Druse Crystals seen with Crossed Polarizers.

Raphides in an isolated Vacuole seen with crossed Polarizers

Raphides on the Loose!!!!

The function of these crystals is relatively uncertain. They seem to be more abundant in plants, which grow in arid and xeric environments. They are all composed of Calcium oxalate, which causes epithelial cells to swell. Consequently, they should deter herbivory.


Collenchyma is closely related to parenchyma. However, the plastids are not well differentiated in collenchyma while they are well differentiated and obvious in parenchyma. Collenchyma always occurs just beneath the epidermis, while parenchyma occurs throughout the plant. Collenchyma cell walls are unevenly thickened. When the thickening occurs at the corners where cells are joined it is called angular. Lamellar collenchyma has thickenings on their tangential walls, which are parallel with the surface. Lignin is usually not present in collenchyma.

Unstained Collenchyma in Widelia Stem

Collenchyma stained with Toluidine Blue

Unstained Collenchyma in Celery

Unstained Collenchyma in Celery


The distinction between parenchyma, collenchyma and sclerenchyma is largely based on the wall structure. Parenchyma cell walls are usually thin and primary while in sclerenchyma a secondary wall is formed on the inner side of the primary wall. Secondary walls are those, which develop after a cell, has ceased to enlarge. Collenchyma cells have secondary wall thickenings but these are uneven in their distribution. Furthermore, the cellulose fibrils in Collenchyma are not as highly organized or tightly bound as in Sclerenchyma. Finally, Sclerenchyma cells can be found in many locations throughout the plant body but Collenchyma are always just beneath the Epidermis.

Sclerenchyma cells are usually classified into sclereids or fibers on the basis of form as well as the abundance and type of pitting.

Sclereids are generally shorter than fibers and their walls show more abundant pitting. The pits are often branched (ramiform). Walls of sclerenchyma cells are usually lignified and, therefore, stain red with safranin or phloroglucinol-hydrochloric acid. They often show concentric laminations, which indicate different periods of wall synthesis. Sclereids vary in shape and occur in all parts of the plant.

Fibers tend to be highly elongated cells with tapering ends, and they often occur in bundles. There are few pits in the walls of fibers. The pits, when present, are usually simple and unbranched.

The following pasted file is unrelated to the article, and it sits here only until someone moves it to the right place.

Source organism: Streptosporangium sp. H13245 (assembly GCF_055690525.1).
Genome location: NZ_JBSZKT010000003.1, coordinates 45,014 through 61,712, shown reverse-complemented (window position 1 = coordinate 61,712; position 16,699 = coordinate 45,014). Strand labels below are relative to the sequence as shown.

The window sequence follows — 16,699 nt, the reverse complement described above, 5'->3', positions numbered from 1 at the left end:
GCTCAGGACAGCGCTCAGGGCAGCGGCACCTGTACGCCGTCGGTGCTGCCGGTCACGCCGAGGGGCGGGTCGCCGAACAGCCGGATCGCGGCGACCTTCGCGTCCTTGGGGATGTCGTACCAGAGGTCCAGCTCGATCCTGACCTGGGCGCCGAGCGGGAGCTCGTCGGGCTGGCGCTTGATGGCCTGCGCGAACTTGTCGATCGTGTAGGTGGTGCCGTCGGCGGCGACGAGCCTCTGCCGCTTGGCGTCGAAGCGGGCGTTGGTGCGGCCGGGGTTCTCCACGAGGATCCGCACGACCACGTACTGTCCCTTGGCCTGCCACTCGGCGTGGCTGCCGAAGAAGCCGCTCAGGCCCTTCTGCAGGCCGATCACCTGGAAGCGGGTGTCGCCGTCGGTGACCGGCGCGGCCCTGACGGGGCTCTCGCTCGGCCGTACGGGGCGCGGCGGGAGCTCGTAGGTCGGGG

In studying Sclerenchyma observe their (1) overall shape;
(2) wall structure; (3) pits; (4) staining reactions to Phloroglucinol & Toluidine Blue; (5) appearance with crossed polarizers.


Cross Section of Hoya Stem stained with Toluidine Blue: The sclereids occur in a unicellular band in the outer part of the stem.

Solitary Sclereid on Hoya Stem stained with Toluidine Blue

Various Wall Layers in Sclerenchyma

Elongated Sclerids in Onion Bulb Scale

Cross section of Podocarpus Leaf

Astrosclerids from Nymphaea Leaf

Sclereid from Podocarpus Leaf

Partly Dissected leaf showing Trichosclereids

Trichosclereids from Olive Leaf


Cluster of Brachysclereids

Solitary Brachysclereid


Like sclereids, fibers may be found in various parts of the plant. Fibers are particularly common near the phloem (phloem or bast fibers) and the xylem (xylem fibers). In monocots fibers often enclose vascular bundles (fibrovascular bundles) or appear as strands that are independent of vascular tissues.

The best commercial fibers are usually associated with the phloem. This includes hau (Hibiscus tiliaceus) and wauke (Broussonetia papyrifera) plus Cannabis. Coarse fibers can be obtained from monocot leaves like uki uki grass (Dianella sandwichensis) and Agave. Agave was grown in Hawaii but was uneconomical. Some of these plants have escaped cultivation and can be found in nature. They are slow growing but once established, they may be difficult to eradicate. This could present a problem for native species if they can't compete with Agave.

The phloem fibers of this plant were used by ancient Hawaiians for making rope.

Unstained hau fibers from an Hawaiian artifact

Hau fibers stained with Phloroglucinol & viewed with crossed polarizers

Cross sections of flax stem that show the phloem or "bast" fibers which are green. In this case the green color indicates the absence of Lignin.

Cannabis stem cross section

Highly Magnified Fibers

Fiber from Oak wood

Our Favorite Sclereid!!!!!